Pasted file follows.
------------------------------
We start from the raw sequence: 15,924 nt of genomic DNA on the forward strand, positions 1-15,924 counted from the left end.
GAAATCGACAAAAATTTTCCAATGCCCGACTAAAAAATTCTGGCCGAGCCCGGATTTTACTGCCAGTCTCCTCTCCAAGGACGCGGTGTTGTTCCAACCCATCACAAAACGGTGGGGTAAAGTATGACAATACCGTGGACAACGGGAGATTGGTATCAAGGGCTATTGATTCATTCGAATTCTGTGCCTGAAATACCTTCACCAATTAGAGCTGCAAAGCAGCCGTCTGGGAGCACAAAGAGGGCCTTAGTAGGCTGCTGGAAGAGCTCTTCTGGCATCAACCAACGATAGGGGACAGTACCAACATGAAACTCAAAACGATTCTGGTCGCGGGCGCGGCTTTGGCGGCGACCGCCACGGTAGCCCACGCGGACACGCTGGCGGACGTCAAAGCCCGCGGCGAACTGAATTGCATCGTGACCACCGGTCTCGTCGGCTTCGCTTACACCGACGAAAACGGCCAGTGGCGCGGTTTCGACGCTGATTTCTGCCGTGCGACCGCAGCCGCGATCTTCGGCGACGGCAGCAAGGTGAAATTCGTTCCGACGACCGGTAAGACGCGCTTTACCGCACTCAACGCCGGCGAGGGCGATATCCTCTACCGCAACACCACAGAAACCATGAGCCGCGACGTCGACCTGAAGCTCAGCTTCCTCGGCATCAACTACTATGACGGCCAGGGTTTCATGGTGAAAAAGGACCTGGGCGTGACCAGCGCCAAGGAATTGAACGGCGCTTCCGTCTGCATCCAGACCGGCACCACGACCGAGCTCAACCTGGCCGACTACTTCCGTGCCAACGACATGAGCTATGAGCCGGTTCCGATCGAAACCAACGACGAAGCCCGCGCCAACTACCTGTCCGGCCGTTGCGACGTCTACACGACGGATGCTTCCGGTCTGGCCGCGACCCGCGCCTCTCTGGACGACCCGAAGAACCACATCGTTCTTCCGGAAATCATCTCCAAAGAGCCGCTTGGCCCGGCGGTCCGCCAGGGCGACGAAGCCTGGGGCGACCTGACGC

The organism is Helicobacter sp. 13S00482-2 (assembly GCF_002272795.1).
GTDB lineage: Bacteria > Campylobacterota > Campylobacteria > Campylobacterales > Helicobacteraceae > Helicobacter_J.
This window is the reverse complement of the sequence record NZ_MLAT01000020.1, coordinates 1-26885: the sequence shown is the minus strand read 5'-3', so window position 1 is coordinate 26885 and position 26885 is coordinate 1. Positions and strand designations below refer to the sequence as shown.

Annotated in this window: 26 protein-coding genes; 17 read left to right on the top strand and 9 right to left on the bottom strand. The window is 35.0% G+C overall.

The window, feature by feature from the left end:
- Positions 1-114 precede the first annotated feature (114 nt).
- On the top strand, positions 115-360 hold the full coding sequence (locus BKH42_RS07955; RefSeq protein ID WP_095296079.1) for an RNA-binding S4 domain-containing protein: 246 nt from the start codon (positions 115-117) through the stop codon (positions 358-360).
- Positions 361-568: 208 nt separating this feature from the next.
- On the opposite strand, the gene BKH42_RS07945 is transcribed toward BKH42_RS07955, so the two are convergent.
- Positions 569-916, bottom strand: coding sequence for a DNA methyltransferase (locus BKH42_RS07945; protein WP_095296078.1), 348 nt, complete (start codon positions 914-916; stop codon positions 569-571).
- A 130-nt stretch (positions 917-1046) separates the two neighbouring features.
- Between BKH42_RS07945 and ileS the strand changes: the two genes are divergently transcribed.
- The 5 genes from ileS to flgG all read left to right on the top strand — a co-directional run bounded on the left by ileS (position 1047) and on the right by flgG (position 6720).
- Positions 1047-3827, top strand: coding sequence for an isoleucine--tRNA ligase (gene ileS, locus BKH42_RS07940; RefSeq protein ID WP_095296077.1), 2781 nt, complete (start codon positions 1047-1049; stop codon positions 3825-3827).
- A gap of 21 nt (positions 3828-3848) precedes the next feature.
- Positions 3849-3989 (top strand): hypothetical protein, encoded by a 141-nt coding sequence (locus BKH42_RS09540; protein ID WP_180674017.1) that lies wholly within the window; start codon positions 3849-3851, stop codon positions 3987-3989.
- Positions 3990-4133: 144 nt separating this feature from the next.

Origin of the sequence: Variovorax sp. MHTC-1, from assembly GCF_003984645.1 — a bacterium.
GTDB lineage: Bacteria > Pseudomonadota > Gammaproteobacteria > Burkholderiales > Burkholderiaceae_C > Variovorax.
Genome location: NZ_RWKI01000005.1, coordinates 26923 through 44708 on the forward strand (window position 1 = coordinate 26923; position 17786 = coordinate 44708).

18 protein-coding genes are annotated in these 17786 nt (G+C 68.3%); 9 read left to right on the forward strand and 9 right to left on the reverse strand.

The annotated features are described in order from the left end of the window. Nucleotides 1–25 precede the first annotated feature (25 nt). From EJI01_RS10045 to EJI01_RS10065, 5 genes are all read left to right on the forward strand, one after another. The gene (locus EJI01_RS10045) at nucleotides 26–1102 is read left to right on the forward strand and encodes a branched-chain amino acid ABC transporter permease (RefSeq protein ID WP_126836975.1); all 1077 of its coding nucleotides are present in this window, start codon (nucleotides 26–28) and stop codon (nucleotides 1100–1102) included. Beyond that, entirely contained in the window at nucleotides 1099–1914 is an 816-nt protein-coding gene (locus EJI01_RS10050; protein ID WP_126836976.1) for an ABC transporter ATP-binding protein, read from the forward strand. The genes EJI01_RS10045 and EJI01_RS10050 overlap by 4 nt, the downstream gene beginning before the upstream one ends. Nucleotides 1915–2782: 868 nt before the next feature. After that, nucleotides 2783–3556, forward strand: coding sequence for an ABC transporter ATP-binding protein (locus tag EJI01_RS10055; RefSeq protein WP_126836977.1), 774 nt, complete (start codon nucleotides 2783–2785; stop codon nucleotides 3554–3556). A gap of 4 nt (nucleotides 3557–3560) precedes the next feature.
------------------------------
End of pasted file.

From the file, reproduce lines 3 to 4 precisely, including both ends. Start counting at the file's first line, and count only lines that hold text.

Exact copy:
The organism is Helicobacter sp. 13S00482-2 (assembly GCF_002272795.1).
GTDB lineage: Bacteria > Campylobacterota > Campylobacteria > Campylobacterales > Helicobacteraceae > Helicobacter_J.